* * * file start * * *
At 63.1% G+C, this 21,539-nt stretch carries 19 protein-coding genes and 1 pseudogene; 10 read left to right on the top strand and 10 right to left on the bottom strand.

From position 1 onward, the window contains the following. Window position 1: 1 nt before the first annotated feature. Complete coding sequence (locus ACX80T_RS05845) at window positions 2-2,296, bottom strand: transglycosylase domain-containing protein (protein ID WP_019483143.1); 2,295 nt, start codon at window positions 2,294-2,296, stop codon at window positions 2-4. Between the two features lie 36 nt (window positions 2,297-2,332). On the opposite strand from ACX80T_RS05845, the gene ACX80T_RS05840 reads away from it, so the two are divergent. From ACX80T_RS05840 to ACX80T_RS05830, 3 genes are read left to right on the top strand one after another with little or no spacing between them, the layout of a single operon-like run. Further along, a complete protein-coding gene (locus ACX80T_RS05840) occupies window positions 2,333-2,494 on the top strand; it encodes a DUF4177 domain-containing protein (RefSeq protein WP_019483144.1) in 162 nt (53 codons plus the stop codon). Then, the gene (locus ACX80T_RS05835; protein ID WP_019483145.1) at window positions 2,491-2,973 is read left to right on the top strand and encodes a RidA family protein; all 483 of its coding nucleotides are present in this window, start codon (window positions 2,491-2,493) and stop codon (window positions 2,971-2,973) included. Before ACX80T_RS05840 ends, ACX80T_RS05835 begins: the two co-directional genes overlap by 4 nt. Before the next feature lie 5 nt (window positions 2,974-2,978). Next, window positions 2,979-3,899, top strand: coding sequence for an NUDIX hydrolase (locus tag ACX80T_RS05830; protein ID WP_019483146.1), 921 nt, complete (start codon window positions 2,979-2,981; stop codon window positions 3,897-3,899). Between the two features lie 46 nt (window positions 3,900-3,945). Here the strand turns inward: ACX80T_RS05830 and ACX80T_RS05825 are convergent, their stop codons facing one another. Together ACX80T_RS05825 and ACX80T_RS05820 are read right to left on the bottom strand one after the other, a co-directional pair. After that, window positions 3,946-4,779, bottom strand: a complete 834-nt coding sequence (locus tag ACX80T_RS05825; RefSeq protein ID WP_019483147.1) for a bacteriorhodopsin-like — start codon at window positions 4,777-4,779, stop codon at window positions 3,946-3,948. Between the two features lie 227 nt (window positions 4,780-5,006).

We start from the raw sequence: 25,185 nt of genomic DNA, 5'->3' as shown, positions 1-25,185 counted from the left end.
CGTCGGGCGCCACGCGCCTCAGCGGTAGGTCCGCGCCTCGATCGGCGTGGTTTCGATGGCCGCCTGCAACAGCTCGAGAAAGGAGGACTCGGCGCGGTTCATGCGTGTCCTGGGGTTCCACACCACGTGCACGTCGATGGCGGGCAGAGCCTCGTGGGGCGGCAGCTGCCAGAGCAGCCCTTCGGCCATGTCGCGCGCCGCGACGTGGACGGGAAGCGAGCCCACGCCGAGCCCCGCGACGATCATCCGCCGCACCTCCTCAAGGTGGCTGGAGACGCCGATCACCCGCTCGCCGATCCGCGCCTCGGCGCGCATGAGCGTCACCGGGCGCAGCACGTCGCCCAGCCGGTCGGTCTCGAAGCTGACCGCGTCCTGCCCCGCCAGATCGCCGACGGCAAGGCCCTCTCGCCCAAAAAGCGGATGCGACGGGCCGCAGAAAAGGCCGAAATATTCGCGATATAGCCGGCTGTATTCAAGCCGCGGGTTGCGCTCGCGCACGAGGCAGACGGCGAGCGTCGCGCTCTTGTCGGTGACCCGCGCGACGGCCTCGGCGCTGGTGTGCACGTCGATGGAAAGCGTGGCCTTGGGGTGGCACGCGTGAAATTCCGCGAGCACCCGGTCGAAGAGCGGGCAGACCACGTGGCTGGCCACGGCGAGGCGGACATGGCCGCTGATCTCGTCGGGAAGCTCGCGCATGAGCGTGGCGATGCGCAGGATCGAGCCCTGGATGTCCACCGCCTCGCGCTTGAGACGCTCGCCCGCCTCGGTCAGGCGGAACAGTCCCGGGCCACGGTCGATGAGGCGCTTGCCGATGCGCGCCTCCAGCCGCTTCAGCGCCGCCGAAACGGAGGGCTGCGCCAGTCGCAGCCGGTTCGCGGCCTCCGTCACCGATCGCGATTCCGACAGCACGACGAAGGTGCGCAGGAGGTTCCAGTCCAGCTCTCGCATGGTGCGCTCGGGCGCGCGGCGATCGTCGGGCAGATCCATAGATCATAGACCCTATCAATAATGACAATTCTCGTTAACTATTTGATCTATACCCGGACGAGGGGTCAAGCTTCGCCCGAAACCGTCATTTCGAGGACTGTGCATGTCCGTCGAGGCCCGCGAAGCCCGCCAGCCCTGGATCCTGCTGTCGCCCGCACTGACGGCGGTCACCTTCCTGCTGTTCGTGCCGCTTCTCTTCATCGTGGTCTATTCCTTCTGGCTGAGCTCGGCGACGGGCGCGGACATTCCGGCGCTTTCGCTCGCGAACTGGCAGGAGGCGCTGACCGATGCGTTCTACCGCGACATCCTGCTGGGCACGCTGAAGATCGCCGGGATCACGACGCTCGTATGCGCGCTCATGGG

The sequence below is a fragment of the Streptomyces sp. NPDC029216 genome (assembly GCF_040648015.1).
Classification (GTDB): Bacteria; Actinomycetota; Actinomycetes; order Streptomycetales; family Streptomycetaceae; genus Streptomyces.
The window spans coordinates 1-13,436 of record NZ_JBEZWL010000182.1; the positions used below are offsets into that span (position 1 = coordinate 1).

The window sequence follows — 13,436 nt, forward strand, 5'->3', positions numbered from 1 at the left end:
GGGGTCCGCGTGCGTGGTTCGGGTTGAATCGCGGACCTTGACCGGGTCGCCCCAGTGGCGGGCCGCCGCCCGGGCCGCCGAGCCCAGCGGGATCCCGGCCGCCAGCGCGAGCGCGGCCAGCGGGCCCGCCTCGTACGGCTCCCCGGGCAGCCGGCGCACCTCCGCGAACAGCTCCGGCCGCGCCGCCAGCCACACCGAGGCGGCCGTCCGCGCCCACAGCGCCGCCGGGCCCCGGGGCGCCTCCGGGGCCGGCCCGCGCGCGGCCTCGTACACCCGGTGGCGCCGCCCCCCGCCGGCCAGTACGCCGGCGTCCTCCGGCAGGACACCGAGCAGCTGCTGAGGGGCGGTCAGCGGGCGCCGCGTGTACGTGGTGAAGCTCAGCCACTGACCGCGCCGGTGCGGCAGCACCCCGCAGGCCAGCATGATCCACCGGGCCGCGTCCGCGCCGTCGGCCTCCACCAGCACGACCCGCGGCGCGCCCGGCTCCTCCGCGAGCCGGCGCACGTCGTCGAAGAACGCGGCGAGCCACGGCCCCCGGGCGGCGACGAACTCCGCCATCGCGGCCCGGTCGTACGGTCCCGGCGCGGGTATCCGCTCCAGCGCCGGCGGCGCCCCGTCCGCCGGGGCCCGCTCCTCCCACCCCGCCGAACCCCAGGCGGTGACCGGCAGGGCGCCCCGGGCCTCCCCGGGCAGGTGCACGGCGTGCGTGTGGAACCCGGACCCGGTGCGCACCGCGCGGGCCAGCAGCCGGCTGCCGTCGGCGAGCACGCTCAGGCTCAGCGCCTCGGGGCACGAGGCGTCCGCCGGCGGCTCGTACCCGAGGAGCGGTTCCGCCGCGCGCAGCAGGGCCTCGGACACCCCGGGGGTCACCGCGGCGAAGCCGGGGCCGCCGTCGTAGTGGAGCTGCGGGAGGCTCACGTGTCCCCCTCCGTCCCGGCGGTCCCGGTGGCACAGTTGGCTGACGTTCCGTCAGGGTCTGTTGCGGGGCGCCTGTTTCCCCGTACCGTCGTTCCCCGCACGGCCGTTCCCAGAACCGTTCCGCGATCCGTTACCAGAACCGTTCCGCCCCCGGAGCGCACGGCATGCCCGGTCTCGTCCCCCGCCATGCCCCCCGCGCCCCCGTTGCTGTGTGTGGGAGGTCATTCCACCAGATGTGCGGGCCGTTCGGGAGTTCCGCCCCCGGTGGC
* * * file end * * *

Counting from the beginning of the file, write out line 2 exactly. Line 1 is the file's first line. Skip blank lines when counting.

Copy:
From position 1 onward, the window contains the following. Window position 1: 1 nt before the first annotated feature. Complete coding sequence (locus ACX80T_RS05845) at window positions 2-2,296, bottom strand: transglycosylase domain-containing protein (protein ID WP_019483143.1); 2,295 nt, start codon at window positions 2,294-2,296, stop codon at window positions 2-4. Between the two features lie 36 nt (window positions 2,297-2,332). On the opposite strand from ACX80T_RS05845, the gene ACX80T_RS05840 reads away from it, so the two are divergent. From ACX80T_RS05840 to ACX80T_RS05830, 3 genes are read left to right on the top strand one after another with little or no spacing between them, the layout of a single operon-like run. Further along, a complete protein-coding gene (locus ACX80T_RS05840) occupies window positions 2,333-2,494 on the top strand; it encodes a DUF4177 domain-containing protein (RefSeq protein WP_019483144.1) in 162 nt (53 codons plus the stop codon). Then, the gene (locus ACX80T_RS05835; protein ID WP_019483145.1) at window positions 2,491-2,973 is read left to right on the top strand and encodes a RidA family protein; all 483 of its coding nucleotides are present in this window, start codon (window positions 2,491-2,493) and stop codon (window positions 2,971-2,973) included. Before ACX80T_RS05840 ends, ACX80T_RS05835 begins: the two co-directional genes overlap by 4 nt. Before the next feature lie 5 nt (window positions 2,974-2,978). Next, window positions 2,979-3,899, top strand: coding sequence for an NUDIX hydrolase (locus tag ACX80T_RS05830; protein ID WP_019483146.1), 921 nt, complete (start codon window positions 2,979-2,981; stop codon window positions 3,897-3,899). Between the two features lie 46 nt (window positions 3,900-3,945). Here the strand turns inward: ACX80T_RS05830 and ACX80T_RS05825 are convergent, their stop codons facing one another. Together ACX80T_RS05825 and ACX80T_RS05820 are read right to left on the bottom strand one after the other, a co-directional pair. After that, window positions 3,946-4,779, bottom strand: a complete 834-nt coding sequence (locus tag ACX80T_RS05825; RefSeq protein ID WP_019483147.1) for a bacteriorhodopsin-like — start codon at window positions 4,777-4,779, stop codon at window positions 3,946-3,948. Between the two features lie 227 nt (window positions 4,780-5,006).